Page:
I’ve finished refinements on the second major version and submitted it to Science Fictionery, a new magazine assembling its premiere issue. They rejected it, sort of. While it didn’t make the first issue, they are considering it for their second. If they send it back, no big whoop. I have plans for a major rewrite before submitting it elsewhere.

What I’m Reading

Oh, how I have read.

  • Accelerando by Charles Stross. This modern classic SF story follows multiple generations of a family as they transcend the technological singularity. The novel was made challenging by the audiobook narrators. I couldn’t stomach Pat Bottino’s uneven tone but managed to tolerate the George Guidall version. If the story wasn’t so incredibly fantastic and mind-boggling, I would’ve given up and never finished.
  • Children of Time by Adrian Tchaikovsky. A millennia-spanning space opera that pits the last remnants of humanity against a civilization of intelligent arachnids. What an imaginative tale! A nod to my daughter for recommending it.
  • Extraterrestrial: The First Sign of Intelligent Life Beyond Earth by Avi Loeb. In October 2017, astronomers identified Oumuamua, the first extrasolar object passing through our solar system. This non-fiction book suggests Oumuamua could have been an alien spacecraft and decries our bias against this possibility.
  • The Glass Hotel by Emily St. John Mandel. This hauntingly beautiful novel by the author of Station Eleven is the dark and disturbing story of lives destroyed by a Ponzi scheme.
  • How Long ’til Black Future Month by N. K. Jemisin. A collection of fantasy and science fiction stories. Click here for a podcast of L’Alchimista.
  • Kung Fu #3: Superstition by Howard Lee. This 1973 YA western novel closely mirrors the TV series starring David Carradine.
  • Now I See You by Nicole Kear. The author suffers from retinitis pigmentosa, and this is her memoir of raising children with blindness. My experience with RP is considerably different from hers, but I appreciate her sassy, no-bullshit voice and attitude.
  • A Short History of the World by Geoffrey Blainey. Two million years of history distilled into a 16-hour audiobook. (To be fair, the first 1.93 million years were dispensed in about 27 minutes.) This book gave me a new appreciation for the uniqueness and novelty of our modern way of life.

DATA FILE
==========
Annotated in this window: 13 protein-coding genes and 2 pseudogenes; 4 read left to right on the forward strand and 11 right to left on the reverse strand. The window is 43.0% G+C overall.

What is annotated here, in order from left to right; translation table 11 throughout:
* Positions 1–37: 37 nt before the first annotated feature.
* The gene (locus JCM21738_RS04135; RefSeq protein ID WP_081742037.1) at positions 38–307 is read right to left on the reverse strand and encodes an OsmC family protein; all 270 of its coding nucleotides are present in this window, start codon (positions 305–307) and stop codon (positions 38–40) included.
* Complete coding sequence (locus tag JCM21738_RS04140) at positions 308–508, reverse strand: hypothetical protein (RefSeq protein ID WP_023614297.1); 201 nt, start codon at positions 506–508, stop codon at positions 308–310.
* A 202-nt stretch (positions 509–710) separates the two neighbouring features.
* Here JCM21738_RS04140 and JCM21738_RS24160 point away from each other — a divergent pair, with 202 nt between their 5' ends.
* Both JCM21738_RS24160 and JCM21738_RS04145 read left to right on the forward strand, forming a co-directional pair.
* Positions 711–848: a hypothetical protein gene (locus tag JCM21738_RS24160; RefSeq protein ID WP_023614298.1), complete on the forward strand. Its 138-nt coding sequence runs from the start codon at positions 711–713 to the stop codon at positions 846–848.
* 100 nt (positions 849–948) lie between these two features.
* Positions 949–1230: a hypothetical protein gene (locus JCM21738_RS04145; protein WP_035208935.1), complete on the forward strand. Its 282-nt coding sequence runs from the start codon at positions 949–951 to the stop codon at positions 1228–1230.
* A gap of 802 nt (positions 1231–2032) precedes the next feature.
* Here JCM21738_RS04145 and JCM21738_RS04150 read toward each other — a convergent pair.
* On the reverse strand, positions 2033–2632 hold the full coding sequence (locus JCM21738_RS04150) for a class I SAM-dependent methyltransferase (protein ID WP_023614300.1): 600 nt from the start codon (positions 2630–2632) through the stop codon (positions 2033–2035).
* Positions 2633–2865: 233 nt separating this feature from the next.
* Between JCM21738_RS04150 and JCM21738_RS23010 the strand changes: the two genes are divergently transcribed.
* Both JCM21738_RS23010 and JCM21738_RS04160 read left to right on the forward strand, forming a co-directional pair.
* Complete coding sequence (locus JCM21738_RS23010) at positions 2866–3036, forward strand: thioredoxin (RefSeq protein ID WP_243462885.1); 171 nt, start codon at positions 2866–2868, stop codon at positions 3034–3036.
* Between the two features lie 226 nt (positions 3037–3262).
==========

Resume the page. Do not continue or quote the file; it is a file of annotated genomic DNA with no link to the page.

• Stranger Things Happen by Kelly Link. A queerly satisfying collection of stories that are real yet surreal. Each tale left me helpless and terrified as if I were the only passenger on a long-neglected roller coaster. Yet I gladly waved my hands in the air and got back in line after every ride.
  • Ultralearning by Scott Young. Want to learn a new language in a month? Complete a college degree program in a year? This non-fiction book explains how to optimize the learning process in whatever field you care to master. I plan to apply its techniques to learning creative writing.
  • Wandering Star by Steven Anderson. A gleeful space opera with great characters by a local Colorado author. See my full review. This is book one of the Reunification series. The sequel, Wandering Soul, is on my to-read list.
  • Wit’s End by Karen Joy Fowler. Not your typical murder mystery, but a wonderful story with memorable characters. By the author of We Are All Completely Beside Ourselves, Black Glass, and Sarah Canary.

Currently, the strong nuclear force binds me to the following books.

  • Better than fiction 2: true travel adventures from 30 great fiction writers edited by Donald W. George
  • The Empathy Diaries by Sherry Turkle

The following books seek an opportunity to feed my brain.

  • Engine Summer by John Crowley
  • Little, Big by John Crowley
  • The Singularity is Nearer by Ray Kurzweil. I have a long wait for this book. It won’t be released until September 2022.
  • Wandering Soul by Steven Anderson